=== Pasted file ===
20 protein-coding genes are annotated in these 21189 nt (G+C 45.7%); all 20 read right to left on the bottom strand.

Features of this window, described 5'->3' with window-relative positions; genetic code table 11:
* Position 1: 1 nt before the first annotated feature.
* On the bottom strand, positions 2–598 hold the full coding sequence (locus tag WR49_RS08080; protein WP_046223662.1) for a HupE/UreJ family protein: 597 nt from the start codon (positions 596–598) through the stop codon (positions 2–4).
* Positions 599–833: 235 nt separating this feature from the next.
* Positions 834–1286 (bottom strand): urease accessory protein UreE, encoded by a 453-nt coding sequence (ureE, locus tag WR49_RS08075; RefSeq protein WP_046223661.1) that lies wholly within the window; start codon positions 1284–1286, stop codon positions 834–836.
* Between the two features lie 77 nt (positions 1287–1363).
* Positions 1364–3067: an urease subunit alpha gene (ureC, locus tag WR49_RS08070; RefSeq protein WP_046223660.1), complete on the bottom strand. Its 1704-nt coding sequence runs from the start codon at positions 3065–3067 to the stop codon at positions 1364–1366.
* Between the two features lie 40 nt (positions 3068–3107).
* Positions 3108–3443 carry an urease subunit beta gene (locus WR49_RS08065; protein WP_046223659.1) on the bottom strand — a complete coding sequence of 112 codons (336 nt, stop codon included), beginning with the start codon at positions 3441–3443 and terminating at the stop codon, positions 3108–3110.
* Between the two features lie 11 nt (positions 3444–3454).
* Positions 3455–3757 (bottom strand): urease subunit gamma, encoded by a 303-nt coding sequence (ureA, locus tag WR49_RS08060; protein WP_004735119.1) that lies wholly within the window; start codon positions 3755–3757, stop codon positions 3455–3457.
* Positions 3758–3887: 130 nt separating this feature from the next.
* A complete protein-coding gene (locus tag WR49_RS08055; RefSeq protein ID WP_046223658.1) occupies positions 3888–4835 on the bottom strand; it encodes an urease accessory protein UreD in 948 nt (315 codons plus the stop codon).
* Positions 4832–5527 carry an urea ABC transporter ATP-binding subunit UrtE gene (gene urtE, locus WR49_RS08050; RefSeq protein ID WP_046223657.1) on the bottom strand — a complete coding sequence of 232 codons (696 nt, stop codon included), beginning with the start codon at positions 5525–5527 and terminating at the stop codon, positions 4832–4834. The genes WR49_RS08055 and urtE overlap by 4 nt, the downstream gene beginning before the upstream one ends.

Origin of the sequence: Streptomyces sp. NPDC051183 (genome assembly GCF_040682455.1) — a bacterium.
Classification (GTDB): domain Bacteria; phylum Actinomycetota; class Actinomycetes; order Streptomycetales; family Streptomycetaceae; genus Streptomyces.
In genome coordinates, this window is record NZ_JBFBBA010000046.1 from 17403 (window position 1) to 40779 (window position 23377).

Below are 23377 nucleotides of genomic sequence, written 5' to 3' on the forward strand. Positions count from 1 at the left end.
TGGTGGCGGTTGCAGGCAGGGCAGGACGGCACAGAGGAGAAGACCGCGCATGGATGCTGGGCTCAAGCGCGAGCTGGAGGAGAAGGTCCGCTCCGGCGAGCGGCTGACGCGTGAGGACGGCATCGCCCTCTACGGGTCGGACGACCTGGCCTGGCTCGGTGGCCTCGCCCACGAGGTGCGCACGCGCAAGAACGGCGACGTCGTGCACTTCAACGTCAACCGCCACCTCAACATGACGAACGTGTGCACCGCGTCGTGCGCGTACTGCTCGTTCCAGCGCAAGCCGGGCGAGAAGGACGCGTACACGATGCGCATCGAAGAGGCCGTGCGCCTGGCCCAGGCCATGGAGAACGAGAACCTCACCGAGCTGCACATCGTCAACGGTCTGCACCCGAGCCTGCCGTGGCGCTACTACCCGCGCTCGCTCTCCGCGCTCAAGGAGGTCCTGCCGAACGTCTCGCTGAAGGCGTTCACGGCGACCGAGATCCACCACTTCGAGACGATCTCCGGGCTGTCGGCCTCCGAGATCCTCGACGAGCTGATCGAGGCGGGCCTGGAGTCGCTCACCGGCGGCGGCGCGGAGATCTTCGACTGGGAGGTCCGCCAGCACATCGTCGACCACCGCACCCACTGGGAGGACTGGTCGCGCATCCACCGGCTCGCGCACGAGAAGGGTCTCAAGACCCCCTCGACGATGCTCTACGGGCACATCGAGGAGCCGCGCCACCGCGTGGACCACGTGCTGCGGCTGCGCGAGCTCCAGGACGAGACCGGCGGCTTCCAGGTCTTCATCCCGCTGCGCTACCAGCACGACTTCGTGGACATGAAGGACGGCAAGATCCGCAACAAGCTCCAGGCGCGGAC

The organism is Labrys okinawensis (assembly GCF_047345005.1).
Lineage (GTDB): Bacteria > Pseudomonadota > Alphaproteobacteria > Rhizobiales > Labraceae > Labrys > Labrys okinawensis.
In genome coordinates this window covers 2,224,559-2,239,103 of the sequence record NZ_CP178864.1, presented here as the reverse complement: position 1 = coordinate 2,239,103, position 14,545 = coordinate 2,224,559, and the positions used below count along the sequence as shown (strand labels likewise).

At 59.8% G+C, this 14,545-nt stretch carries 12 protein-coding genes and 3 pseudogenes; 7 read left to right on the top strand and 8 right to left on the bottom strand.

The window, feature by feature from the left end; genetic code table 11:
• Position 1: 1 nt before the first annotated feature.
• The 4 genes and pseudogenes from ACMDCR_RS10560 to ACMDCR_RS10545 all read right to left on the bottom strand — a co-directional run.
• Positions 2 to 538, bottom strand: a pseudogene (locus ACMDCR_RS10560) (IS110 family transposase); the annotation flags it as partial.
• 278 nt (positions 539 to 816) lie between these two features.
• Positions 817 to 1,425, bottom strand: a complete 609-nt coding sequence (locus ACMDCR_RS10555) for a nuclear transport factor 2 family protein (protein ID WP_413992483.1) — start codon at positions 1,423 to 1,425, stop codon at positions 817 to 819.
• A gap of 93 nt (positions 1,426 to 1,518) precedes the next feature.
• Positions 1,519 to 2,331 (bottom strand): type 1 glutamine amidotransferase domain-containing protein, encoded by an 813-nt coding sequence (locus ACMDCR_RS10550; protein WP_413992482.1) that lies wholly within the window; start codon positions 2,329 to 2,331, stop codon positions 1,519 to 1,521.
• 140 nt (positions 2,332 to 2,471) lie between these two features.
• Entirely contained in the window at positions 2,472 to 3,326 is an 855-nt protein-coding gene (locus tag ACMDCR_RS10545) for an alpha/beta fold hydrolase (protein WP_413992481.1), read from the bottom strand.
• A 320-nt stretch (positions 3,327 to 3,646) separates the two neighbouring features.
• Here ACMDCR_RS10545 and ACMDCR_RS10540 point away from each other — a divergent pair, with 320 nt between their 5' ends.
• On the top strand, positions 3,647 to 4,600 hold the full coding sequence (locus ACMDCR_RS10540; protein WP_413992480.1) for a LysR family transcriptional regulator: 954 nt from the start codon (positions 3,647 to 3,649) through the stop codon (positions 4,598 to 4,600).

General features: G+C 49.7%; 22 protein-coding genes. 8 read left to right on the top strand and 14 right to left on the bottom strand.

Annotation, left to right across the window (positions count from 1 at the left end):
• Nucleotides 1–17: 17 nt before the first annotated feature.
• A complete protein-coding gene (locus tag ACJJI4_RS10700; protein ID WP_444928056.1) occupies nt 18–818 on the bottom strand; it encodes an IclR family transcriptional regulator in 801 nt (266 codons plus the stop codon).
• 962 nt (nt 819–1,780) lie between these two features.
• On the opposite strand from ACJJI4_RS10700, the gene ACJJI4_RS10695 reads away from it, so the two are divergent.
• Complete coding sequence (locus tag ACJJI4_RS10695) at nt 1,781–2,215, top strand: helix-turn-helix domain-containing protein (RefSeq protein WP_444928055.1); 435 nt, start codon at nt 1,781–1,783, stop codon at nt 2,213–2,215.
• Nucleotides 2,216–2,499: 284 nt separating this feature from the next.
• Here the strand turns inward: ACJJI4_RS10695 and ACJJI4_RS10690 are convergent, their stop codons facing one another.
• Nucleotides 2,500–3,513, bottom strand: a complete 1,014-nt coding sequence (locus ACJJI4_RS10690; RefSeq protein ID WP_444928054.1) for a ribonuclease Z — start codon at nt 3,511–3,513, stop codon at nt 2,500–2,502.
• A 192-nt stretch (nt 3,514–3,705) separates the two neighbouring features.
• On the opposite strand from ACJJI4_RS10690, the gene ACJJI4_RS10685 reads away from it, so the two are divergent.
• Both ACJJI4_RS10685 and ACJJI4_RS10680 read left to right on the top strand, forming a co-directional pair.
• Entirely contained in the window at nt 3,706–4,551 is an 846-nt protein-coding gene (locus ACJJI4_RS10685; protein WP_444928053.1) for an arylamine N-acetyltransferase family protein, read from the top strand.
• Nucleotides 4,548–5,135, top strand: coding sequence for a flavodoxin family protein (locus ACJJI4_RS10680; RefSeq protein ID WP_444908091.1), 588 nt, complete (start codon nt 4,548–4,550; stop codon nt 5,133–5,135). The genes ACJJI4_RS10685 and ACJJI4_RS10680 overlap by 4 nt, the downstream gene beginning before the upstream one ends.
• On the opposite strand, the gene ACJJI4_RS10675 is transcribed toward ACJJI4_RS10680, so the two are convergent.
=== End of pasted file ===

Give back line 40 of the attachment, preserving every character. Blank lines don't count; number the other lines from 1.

• Nucleotides 1–17: 17 nt before the first annotated feature.